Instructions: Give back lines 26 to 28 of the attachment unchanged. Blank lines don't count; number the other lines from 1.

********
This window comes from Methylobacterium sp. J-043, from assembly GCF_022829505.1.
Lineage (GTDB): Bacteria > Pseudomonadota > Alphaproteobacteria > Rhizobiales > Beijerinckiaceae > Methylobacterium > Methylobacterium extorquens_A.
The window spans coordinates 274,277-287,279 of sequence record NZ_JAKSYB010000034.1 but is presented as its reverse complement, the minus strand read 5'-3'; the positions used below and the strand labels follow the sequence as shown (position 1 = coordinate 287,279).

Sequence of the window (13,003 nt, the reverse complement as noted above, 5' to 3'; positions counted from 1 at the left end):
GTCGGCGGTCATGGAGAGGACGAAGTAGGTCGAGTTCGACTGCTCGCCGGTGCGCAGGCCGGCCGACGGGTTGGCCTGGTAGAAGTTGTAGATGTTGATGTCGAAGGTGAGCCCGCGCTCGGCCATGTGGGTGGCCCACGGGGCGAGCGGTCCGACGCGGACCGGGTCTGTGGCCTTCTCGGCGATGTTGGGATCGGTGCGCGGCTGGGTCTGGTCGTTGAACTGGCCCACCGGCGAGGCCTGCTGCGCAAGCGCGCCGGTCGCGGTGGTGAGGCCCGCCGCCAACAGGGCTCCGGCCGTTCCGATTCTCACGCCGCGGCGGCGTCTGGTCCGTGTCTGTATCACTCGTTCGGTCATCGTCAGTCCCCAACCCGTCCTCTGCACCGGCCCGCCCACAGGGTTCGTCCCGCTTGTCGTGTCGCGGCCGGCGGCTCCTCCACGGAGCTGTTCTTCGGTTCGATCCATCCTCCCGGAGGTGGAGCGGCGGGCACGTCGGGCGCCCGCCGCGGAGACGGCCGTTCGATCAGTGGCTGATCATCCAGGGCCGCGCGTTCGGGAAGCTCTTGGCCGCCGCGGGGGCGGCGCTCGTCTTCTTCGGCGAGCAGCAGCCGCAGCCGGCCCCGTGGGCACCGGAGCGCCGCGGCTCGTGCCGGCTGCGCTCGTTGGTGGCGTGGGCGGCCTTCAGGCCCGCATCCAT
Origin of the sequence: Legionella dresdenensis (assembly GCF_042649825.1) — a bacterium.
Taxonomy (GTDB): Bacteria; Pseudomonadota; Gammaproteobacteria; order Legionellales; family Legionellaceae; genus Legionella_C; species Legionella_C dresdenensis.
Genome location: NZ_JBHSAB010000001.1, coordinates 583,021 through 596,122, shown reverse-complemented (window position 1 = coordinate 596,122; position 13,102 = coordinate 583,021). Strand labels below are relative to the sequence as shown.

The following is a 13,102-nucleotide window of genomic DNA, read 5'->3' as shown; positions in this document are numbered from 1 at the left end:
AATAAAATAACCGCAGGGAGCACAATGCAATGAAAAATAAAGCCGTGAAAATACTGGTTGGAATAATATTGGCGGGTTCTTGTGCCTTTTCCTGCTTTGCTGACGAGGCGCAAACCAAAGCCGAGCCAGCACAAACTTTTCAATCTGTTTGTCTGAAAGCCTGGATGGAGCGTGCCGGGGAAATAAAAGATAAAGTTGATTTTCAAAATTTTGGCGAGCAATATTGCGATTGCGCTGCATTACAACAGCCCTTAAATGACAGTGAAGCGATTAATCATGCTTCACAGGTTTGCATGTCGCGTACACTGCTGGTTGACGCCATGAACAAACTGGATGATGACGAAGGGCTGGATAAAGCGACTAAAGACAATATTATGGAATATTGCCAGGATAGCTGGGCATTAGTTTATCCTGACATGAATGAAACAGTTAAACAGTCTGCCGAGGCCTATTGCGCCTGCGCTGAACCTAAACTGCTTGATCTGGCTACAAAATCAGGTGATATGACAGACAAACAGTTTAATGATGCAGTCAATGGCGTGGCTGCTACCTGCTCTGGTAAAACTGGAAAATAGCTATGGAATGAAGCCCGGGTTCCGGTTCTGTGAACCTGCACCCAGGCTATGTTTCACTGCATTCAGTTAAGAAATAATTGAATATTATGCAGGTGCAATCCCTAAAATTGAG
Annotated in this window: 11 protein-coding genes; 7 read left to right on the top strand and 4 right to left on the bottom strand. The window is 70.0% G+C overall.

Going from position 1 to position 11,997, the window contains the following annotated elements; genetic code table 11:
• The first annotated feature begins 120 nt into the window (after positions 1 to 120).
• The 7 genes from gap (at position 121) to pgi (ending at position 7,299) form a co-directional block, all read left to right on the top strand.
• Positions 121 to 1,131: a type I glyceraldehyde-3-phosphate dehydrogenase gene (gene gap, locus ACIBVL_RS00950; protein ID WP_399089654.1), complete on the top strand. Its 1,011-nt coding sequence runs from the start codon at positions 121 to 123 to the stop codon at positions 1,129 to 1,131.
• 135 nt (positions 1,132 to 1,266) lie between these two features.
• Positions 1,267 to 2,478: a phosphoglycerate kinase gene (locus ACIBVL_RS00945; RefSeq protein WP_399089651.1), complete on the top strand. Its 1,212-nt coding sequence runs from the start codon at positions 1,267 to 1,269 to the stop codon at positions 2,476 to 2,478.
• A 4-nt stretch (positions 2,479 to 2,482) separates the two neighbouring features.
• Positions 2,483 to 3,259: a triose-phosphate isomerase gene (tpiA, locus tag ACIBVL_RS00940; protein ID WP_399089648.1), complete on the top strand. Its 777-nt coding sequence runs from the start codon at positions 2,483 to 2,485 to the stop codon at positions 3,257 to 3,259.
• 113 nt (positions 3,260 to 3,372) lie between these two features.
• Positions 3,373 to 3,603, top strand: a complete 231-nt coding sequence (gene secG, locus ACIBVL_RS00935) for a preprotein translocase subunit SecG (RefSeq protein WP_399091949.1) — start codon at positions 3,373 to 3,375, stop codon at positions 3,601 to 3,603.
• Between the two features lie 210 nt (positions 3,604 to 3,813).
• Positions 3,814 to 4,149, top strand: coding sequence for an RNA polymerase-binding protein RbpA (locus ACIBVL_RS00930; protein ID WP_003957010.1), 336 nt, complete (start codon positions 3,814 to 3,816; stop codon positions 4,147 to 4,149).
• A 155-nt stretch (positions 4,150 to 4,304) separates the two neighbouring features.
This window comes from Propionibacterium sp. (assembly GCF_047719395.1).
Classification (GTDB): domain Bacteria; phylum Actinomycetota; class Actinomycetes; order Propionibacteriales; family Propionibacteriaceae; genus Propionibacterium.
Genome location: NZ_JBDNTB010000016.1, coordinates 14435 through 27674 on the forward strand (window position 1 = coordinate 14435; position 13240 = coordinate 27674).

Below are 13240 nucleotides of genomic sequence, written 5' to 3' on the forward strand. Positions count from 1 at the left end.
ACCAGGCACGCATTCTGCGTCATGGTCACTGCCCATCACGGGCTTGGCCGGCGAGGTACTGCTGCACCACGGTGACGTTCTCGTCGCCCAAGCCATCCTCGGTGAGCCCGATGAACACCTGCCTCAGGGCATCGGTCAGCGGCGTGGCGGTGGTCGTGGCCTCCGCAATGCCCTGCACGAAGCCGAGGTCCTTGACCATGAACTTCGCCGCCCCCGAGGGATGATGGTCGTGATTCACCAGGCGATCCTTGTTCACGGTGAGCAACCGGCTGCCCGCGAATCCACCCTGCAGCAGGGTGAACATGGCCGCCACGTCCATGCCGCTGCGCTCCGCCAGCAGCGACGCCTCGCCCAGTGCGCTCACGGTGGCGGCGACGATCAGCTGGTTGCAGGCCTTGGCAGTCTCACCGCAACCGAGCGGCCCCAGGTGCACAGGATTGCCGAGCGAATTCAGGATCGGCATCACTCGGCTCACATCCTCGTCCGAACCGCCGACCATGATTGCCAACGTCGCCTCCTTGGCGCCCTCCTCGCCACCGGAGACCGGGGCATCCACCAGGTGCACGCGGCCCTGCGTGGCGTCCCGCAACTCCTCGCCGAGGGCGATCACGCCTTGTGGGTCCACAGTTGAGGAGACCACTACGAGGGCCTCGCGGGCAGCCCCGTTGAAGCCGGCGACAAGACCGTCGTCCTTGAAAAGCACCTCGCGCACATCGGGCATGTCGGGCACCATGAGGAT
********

Classification (GTDB): domain Bacteria; phylum Actinomycetota; class Actinomycetes; order Propionibacteriales; family Propionibacteriaceae; genus Propionibacterium.
Genome location: NZ_JBDNTB010000016.1, coordinates 14435 through 27674 on the forward strand (window position 1 = coordinate 14435; position 13240 = coordinate 27674).

Below are 13240 nucleotides of genomic sequence, written 5' to 3' on the forward strand. Positions count from 1 at the left end.